Latest Jaw Stories
Scientists have long suspected that the eardrum evolved separately in mammals and diapsids, the taxonomic group that includes reptiles and birds. However, because the eardrum cannot be fossilized, this theory could not be proved through the fossil record.
Modern humans developed chins not for chewing or other mechanical functions, but as the result of an evolutionary adaptation involving face size and shape that may be linked to changes in our hormone levels due to domestication, according to a new study.
The world’s largest living amphibian, the Chinese giant salamander (Andrias davidianus), is capable of feeding not only on prey located directly in from of it, but also on creatures which approach from the side, thanks to a newly-discovered quick-strike technique.
A distinctive 200-million-year-old fish used a combination of jutting front teeth and pebble-shaped rear teeth to feed on bivalves and other hard-shelled creatures it could find from the sea floor, according to new research from the University of Bristol.
A two-faced fish more than 400 million years old is likely the last common ancestor of all jawed vertebrates--including us--and provides additional evidence that sharks are not primitive creatures, as had long been assumed.
A new fossil from Madagascar reveals fascinating perspectives on the growing diversity of Mesozoic mammals.
Despite having retained their basic "sharkiness" for millions of years, modern sharks have less to tell us about the early evolution of jawed vertebrates—including humans—than was previously thought.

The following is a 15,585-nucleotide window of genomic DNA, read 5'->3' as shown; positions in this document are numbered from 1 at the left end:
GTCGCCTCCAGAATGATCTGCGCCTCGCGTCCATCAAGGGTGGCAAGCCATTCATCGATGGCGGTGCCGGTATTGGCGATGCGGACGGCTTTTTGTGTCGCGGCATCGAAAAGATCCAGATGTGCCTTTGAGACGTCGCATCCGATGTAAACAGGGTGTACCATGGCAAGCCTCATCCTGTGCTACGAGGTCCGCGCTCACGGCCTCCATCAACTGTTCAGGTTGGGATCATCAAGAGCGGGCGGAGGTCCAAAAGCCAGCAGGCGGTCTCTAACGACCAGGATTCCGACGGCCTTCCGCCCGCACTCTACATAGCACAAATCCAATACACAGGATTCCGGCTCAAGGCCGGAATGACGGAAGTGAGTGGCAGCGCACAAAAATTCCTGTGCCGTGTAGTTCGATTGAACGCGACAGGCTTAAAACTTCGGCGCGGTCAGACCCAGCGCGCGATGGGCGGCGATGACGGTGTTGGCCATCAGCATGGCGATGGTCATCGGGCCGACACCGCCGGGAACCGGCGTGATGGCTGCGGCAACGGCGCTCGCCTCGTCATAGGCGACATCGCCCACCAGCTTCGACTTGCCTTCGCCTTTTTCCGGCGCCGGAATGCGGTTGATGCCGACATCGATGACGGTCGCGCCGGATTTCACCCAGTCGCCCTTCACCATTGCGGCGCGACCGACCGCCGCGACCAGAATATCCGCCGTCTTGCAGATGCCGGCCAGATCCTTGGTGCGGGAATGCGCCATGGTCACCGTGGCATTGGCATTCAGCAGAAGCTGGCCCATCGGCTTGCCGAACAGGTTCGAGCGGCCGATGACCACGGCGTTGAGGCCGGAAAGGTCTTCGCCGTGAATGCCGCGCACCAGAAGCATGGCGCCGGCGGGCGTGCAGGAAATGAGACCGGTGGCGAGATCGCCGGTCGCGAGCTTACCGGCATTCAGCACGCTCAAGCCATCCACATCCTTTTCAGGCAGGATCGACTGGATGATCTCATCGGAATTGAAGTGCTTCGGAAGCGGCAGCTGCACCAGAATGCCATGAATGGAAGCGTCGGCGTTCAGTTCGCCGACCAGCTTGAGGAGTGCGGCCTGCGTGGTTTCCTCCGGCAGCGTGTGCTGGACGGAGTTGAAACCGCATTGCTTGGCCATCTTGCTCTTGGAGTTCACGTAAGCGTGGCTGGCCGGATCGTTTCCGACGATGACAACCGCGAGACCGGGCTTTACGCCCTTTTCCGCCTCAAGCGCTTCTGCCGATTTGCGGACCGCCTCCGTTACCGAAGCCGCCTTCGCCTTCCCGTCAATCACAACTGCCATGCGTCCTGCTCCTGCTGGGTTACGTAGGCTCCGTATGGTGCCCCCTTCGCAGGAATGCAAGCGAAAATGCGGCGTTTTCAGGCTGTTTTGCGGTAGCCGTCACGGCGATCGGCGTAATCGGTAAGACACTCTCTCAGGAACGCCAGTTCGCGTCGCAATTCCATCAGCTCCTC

A study published on Wednesday in the journal Nature has revealed new details on the evolution of the jaw – a major defining structure in the evolution of the face.
Scientists have used genetic data to create a comprehensive evolutionary family tree, or phylogeny, for “spiny-rayed fish," a category that encompasses about a third of all living vertebrate species. They were quite surprised to find out just who was related to whom in the fish world.
Imagine a 25-foot-long shark, but instead of having a typical set of jaws, it packs a chainsaw-like ‘tongue’ full of razor-sharp teeth ready to slash through prey with ease.
The Angler, (Lophius piscatorius), also known as the Fishing-frog, Frog-fish, or Sea-devil, is a species of monkfish in the family Lophiidae. It is found in coastal waters of the northeast Atlantic, from the Barents Sea to the Strait of Gibraltar, the Mediterranean and the Black Sea. This species comprises a significant commercial fishery in parts of its range. The Angler has a very large, broad head that is flat and depressed. The rest of the body appears to be a mere appendage. The wide...
- a slit in a tire to drain away surface water and improve traction.